McCandless officials have decided against taking quick action to add additional restrictions to the state law that allows medical marijuana processing plants and dispensaries from setting up shop in the municipality.
While municipalities cannot prohibit such operations, officials can legally limit the businesses to specific zoning districts, restrict hours of operation and require they meet any number of conditions as long as the rules are not so restrictive that they prevent a business from operating.
Members of the town’s zoning and finance committee last week considered whether to prepare a resolution containing additional restrictions to the state law that could be put up for a vote by the end of the month to prevent a “race to the zoning office” by potential operators, said Gavin Robb, the town’s attorney.
If such a resolution were approved, the additional regulations would kick in immediately. Revisions, however, could be made in the final draft of the measure, which would have to go through the planning commission process. Ordinances also must be presented at a public hearing and be approved by a majority of town council.
As it stands, because McCandless has no restrictions on the books regarding medical marijuana facilities, a business seeking to operate in the town would only have to meet the guidelines established by the state.
State law currently prohibits medical marijuana processing plants and dispensaries from opening within 1,000 feet of the property line of any school or day-care facility.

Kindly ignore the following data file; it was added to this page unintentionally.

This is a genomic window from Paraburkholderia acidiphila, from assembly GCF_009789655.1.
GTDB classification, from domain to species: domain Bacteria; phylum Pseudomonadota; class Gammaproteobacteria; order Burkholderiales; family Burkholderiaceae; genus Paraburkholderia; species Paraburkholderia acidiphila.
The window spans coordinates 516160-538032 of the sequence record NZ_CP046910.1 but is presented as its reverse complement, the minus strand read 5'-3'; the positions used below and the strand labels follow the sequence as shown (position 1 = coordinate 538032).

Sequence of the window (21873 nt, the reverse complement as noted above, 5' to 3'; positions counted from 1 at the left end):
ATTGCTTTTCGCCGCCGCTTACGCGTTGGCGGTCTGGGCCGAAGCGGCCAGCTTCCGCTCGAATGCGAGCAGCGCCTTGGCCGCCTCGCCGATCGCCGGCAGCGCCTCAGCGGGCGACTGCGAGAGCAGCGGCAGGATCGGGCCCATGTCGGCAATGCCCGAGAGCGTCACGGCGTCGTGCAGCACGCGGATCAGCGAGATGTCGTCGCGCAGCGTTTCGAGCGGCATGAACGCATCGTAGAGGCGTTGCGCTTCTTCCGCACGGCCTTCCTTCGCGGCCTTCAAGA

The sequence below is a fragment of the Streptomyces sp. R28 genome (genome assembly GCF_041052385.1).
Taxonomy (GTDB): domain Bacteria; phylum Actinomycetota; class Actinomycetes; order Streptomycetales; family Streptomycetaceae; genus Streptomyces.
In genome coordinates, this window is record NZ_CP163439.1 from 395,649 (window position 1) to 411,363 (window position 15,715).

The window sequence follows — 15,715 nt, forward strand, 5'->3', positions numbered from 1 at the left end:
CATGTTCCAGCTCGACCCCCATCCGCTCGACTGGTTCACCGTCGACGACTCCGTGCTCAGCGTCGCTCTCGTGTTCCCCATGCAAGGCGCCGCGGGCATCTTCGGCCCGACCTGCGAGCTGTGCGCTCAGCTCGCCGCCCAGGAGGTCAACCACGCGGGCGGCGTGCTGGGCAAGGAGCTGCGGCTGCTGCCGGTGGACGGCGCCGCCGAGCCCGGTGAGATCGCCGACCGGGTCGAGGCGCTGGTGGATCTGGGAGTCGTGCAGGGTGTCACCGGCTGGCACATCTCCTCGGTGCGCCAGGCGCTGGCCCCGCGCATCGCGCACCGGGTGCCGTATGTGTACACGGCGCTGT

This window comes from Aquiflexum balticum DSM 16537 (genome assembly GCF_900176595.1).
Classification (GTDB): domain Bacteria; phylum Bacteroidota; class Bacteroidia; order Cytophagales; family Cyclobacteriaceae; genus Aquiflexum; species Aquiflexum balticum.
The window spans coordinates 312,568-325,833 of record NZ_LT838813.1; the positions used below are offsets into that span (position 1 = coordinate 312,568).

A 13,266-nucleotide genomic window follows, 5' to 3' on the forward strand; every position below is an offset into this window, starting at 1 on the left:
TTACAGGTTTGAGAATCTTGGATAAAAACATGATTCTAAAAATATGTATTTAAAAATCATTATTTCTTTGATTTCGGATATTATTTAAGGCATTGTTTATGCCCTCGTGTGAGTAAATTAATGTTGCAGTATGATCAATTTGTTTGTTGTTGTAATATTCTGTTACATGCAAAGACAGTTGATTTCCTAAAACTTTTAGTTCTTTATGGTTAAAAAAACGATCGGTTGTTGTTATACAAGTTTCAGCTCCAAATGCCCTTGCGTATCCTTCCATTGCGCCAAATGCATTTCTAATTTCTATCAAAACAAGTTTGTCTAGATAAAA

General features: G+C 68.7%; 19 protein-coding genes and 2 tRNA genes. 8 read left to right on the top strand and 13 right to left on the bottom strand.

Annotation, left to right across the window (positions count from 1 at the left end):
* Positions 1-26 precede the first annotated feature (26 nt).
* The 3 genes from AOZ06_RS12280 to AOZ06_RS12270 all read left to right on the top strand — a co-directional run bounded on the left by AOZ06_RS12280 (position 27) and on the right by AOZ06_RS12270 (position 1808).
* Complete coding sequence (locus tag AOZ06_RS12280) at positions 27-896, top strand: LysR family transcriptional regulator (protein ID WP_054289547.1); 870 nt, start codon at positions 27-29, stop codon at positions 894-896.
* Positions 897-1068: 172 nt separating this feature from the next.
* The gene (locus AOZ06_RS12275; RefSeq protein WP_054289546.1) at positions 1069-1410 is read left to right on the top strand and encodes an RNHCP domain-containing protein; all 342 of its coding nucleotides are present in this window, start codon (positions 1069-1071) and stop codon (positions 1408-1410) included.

A draft measure prepared for the zoning committee would limit dispensaries to commercial districts and add churches and parks to the 1,000-foot rule — a move similar to the law enacted in Ross last year.
Ross’ ordinance only allows dispensaries in the commercial zoning district that covers the McKnight Road corridor, portions of Nelson Run Road and Perry Highway, and a few other locations. Ross also limited growing and processing operations to eight industrial zoning districts scattered around the township and required that they have at least 10,000 square feet of property.
Those restrictions were reviewed and approved by the Allegheny County’s legal department.
One problem McCandless faces in trying to restrict marijuana operations is that while it has a “light industrial” zoning designation, none of those areas have sufficient space for the processing plants to operate, Robb said.
As an alternative, zoning committee members considered restricting processing facilities to areas already designated for agricultural purposes, with additional requirements that they be at least 175 feet from adjacent property lines and have a minimum of 5 acres of property.
But restricting growing and processing plants to areas zoned for agricultural would not necessarily keep them from being close to residential properties, which town officials are hoping to prevent.
Robb noted that even if parks and churches are added to the 1,000-foot restriction, operators could seek a waiver from the rules.
Council President Kim Zachary questioned whether the additional restrictions are warranted.
“If it could be challenged, why even put it in there?” she said.
Zachary said the town also should continue efforts to learn more about the process used to grow and process medical marijuana and its potential affect on the surrounding neighborhood where a facility is located.
State regulations require growing and processing be done indoors.
Councilman Steve Mertz questioned why the town was attempting to add further restrictions on a legal medical product that has been deemed beneficial for treating a number of conditions and is already heavily regulated by the state.
“Why would we want to make it more difficult for something that has the potential to help people?”
While there was consensus on limiting dispensaries to commercial areas, zoning committee Chairman Greg Walkauskas suggested that the town take a more measured approach to other aspects of the proposed limitations.
“Let’s slow down and do it right,” he said. “Let’s not rush to a solution.”